• Take your regular medication as prescribed (unless Dr. Brooks has specifically instructed you otherwise). 

      • You may use acetaminophen (Tylenol) for pain, unless Dr. Brooks has instructed you otherwise.

      • Avoid ibuprofen (Advil) and inflammatory medication (Aleve) for the first 4 days.

      • If you are prescribed an antibiotic, make sure you finish the entire prescription.

    • Return to work after surgery:

      • Most patients can return to work 1-2 days after the surgery. 

    • Activity after surgery:

      • Swelling is normal. Elevate the area above the level of your heart to minimize swelling and keep the area elevated on a pillow while sleeping.

      • Off and on, apply an ice pack as needed to the area for the first 3-4 days. 

      • Do not use heat.

      • If the area is on your hand, avoid lifting, pushing, or pulling any object heavier than 10 lbs for the first 2 weeks (for reference, a 4L milk jug is 9 lbs).

      • Do not use exercise equipment until Dr. Brooks gives you the go-ahead.

      • You may begin scar massage at 2-3 weeks (if there are no open areas to the incision). Use firm pressure and cream (Vitamin A, Vitamin E, or Aloe Vera are all excellent choices), and push against the direction of the scar (perpendicular).

      • A high-quality vitamin and silicone scar gel is available at Dr. Brooks’ office, but many are available at most pharmacies as over-the-counter products.

    • Sunshine:

      • After 3 weeks, if your surgical site is to be exposed to sun, apply an SPF 45 or higher sunscreen and for at least 1 year after continue to prevent the scar from changing to a darker colour.

    • Diet after surgery:

      • Resume your regular diet.

      • Drink plenty of fluids.

      • Stay away from alcoholic beverages for 1 week.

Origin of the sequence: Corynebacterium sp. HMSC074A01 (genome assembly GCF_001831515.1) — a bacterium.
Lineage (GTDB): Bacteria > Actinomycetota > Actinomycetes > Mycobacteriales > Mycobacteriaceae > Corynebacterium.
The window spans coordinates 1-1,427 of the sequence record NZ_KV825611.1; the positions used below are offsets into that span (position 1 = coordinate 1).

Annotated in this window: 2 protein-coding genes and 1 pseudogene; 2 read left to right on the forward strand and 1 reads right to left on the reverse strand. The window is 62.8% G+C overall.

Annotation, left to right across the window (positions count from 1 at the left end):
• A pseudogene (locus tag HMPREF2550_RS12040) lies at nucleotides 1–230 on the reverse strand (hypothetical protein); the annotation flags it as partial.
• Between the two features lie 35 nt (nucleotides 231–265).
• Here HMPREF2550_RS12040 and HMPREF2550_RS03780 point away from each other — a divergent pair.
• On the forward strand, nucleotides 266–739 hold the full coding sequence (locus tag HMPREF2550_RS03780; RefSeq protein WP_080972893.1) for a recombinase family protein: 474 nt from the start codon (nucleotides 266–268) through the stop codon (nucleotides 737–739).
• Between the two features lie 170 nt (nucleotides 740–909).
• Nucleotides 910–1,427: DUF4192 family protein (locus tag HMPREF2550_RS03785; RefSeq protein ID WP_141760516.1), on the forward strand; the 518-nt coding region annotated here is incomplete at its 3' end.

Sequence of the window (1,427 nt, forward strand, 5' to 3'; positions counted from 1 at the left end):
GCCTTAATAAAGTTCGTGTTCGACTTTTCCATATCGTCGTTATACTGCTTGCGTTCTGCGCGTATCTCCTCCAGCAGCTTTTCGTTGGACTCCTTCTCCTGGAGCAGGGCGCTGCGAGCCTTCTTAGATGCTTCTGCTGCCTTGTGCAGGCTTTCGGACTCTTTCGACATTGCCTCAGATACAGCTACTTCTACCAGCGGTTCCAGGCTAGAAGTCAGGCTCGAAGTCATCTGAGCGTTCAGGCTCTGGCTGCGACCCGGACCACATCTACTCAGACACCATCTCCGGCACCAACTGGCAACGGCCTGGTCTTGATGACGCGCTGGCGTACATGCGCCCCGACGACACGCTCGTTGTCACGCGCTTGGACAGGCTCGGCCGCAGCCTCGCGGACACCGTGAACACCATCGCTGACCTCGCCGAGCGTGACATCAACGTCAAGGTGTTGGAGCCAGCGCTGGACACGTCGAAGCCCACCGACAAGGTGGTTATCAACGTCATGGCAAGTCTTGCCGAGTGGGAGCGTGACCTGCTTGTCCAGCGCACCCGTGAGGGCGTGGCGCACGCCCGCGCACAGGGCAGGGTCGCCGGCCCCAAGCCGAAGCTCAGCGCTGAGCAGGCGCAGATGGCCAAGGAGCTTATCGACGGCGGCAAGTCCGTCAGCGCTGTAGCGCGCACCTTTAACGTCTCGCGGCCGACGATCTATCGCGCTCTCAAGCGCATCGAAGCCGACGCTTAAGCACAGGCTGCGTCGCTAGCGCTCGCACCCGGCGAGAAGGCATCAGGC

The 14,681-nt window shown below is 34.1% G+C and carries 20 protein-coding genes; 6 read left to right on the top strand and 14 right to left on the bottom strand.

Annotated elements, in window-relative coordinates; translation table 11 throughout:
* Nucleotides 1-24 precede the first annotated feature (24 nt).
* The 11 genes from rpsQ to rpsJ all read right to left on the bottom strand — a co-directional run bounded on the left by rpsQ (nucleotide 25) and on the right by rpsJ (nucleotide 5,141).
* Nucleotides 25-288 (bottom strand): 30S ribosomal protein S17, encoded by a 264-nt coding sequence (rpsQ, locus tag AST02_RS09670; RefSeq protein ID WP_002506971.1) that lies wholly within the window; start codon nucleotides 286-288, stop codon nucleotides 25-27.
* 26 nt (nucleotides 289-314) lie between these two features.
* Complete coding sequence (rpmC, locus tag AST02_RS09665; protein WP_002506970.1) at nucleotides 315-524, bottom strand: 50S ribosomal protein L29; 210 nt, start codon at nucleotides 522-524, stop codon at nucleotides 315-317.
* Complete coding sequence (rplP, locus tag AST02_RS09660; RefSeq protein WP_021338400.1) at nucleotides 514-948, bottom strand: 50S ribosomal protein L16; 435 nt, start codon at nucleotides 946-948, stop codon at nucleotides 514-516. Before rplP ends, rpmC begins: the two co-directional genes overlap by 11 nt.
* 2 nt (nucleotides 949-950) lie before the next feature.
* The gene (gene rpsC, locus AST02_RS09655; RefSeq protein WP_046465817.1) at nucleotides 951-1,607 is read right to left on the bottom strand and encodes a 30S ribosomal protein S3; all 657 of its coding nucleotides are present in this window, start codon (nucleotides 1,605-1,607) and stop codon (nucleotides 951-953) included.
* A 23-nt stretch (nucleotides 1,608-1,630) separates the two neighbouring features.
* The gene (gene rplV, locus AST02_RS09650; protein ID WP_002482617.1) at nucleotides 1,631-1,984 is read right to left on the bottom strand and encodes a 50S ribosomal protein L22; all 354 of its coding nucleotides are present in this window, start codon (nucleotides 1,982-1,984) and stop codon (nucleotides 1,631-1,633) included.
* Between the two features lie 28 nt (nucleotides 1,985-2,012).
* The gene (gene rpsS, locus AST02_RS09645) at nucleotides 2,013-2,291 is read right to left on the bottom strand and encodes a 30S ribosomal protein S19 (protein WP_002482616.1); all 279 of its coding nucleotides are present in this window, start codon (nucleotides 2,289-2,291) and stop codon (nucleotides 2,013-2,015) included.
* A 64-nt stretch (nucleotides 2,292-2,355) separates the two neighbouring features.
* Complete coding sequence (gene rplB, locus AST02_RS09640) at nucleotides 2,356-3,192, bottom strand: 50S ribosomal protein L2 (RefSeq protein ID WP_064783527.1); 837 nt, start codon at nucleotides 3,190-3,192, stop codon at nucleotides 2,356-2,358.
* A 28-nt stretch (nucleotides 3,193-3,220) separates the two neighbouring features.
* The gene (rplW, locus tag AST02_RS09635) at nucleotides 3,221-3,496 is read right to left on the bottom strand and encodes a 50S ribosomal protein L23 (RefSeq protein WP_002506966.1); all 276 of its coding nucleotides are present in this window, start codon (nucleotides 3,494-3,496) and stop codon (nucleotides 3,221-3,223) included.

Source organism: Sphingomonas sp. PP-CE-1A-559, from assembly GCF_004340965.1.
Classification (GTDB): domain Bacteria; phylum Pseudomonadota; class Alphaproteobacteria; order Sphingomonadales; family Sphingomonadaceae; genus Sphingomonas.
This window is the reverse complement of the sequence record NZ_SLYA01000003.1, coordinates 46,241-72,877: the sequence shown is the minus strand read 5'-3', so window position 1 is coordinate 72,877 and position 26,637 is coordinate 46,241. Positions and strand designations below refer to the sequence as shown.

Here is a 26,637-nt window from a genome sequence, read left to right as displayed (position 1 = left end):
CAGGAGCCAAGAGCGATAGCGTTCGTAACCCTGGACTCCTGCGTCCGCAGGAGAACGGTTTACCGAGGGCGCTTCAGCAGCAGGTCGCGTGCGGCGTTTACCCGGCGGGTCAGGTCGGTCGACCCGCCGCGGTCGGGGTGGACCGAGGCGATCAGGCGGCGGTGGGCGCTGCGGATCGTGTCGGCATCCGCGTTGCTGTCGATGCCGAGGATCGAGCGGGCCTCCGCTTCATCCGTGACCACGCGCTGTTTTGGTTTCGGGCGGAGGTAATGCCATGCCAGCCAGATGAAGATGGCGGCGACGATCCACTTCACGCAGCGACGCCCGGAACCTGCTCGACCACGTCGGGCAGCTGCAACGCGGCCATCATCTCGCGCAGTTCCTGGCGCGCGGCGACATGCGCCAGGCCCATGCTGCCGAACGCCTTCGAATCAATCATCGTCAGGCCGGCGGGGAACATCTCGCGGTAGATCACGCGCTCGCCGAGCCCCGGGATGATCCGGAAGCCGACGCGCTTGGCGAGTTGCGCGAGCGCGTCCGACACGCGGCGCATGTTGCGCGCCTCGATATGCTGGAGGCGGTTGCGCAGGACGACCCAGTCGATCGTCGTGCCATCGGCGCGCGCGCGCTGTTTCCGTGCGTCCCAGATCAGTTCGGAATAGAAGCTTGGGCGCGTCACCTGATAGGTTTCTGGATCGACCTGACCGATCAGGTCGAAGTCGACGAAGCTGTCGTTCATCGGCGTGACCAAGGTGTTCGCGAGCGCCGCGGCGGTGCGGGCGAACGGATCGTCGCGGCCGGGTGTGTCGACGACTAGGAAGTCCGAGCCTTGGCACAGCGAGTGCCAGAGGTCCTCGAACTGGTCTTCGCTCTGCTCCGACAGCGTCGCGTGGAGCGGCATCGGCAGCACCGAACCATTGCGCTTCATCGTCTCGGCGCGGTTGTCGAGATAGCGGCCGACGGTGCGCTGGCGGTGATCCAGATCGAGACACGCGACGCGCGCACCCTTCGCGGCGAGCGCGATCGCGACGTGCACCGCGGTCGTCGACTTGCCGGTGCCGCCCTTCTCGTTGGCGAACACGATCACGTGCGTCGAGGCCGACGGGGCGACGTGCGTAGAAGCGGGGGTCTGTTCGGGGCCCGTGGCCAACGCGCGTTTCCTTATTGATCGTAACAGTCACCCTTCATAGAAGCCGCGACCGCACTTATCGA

• Limit caffeinated beverages for 1 week.

      • Avoid smoking/vaping for 3 months before and 6 weeks after surgery for better wound healing. Nicotine constricts blood vessels.

What to expect from  a mole removal or scar revision procedure

What is mole and growth removal surgery?

There are many different kinds of moles which are generally non-cancerous. Cosmetic mole removal from your face is a common request for plastic surgeons. It is best for plastic surgeons to assess skin imperfections as they have special training in suturing techniques that result in the best-looking, barely visible incision lines.


Growths can be found on the surface skin or in the deeper dermal layers. Skin tags, fatty tumours or firm bumps are some of the most common growths that plastic surgeons remove. Dr. Brooks will advise you in a consultation as to which method of removal best suits your needs.

What is scar revision surgery?

Scars can be surgically revised on your face and body. An unsightly, mature scar (over 12 months old) is best treated by surgical revision. It is important to note that your original scar will not completely disappear. However, your existing scar will become less noticeable with a new, more refined incision line. Everyone heals differently. Genetics, scar location and individual characteristics will influence how well your scar will heal.

Results of Dr. Trevor Brooks’ surgeries can be viewed on his social media feed.